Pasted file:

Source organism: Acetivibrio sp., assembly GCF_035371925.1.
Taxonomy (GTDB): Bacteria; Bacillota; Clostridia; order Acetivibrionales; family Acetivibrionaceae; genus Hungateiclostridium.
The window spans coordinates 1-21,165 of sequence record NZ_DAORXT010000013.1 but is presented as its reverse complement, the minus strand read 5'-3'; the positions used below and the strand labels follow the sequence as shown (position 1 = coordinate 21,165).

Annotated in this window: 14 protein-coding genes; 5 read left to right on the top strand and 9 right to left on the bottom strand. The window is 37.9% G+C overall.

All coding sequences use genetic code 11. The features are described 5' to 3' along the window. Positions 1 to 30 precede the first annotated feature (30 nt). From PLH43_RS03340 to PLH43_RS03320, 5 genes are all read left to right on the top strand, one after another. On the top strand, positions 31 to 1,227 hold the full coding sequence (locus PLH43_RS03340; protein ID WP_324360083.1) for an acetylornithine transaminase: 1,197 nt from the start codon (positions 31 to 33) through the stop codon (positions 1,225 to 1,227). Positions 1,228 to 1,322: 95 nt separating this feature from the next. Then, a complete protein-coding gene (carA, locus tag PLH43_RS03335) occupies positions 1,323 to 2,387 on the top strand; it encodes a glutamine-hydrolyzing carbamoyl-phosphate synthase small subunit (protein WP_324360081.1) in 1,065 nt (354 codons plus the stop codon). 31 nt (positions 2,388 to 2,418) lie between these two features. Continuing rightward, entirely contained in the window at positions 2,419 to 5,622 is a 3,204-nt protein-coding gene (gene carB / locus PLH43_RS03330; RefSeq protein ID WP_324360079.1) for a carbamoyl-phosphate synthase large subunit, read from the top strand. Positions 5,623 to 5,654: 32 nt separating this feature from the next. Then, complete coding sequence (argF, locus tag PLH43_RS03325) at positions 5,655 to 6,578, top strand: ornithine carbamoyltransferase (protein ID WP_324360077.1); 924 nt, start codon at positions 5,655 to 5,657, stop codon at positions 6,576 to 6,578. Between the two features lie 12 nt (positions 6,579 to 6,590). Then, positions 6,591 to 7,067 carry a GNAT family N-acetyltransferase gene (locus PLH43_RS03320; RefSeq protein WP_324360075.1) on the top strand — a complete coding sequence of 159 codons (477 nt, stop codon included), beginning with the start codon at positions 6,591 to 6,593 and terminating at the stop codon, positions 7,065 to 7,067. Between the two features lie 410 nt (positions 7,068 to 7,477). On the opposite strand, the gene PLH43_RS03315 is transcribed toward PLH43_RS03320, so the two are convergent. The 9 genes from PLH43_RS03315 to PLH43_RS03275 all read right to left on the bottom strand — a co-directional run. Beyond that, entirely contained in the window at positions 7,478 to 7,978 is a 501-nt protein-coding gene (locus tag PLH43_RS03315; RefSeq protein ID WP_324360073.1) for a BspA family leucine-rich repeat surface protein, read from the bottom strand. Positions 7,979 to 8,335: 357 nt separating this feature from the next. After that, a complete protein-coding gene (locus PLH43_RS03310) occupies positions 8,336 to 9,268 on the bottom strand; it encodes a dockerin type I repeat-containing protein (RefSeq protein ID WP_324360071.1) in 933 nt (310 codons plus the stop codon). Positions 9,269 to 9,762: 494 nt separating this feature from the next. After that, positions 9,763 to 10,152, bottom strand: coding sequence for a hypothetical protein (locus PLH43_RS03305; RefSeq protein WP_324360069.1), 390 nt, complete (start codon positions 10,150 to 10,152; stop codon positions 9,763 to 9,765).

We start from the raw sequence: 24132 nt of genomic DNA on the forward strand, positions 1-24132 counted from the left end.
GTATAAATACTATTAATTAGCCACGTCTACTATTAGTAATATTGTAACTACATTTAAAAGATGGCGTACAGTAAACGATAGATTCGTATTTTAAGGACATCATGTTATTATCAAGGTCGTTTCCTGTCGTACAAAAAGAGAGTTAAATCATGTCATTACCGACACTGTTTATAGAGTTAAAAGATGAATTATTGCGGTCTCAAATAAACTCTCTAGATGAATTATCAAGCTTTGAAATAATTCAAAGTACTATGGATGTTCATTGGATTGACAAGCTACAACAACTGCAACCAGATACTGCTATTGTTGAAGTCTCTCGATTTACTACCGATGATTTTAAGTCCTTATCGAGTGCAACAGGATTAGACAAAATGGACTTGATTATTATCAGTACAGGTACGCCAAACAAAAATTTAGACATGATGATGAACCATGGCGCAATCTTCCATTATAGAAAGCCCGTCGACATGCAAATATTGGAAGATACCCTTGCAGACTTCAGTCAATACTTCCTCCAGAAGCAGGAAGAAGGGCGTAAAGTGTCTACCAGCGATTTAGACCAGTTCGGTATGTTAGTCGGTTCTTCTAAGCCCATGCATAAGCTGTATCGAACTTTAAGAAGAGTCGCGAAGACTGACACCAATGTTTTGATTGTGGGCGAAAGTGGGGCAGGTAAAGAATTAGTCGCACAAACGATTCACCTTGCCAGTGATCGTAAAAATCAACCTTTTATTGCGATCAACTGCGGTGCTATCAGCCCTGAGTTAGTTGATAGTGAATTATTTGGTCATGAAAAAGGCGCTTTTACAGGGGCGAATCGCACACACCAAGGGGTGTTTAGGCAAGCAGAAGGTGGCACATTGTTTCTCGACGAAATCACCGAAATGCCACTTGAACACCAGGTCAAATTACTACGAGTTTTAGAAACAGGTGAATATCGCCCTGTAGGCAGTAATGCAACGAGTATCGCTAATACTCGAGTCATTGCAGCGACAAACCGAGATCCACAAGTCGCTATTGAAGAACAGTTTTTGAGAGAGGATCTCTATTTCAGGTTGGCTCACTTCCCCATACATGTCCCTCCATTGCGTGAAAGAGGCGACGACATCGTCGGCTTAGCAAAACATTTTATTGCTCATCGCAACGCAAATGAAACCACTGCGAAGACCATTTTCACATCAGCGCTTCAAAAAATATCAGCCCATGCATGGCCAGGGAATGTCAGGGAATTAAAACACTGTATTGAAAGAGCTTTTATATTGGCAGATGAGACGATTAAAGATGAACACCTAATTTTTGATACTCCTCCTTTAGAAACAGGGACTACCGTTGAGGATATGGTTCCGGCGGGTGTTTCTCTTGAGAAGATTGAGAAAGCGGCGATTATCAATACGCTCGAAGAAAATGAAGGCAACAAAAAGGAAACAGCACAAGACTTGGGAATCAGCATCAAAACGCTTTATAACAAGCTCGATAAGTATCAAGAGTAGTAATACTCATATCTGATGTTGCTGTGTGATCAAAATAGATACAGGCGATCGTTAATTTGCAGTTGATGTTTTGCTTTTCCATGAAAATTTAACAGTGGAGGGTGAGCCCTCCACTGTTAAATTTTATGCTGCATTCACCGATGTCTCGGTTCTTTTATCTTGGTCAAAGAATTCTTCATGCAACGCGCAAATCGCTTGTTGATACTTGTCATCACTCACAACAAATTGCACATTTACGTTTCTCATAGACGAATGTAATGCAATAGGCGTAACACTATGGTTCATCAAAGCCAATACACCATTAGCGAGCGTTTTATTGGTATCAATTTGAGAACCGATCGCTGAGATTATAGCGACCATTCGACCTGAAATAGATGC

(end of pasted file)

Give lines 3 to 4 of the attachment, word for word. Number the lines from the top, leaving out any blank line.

The window spans coordinates 1-21,165 of sequence record NZ_DAORXT010000013.1 but is presented as its reverse complement, the minus strand read 5'-3'; the positions used below and the strand labels follow the sequence as shown (position 1 = coordinate 21,165).

Annotated in this window: 14 protein-coding genes; 5 read left to right on the top strand and 9 right to left on the bottom strand. The window is 37.9% G+C overall.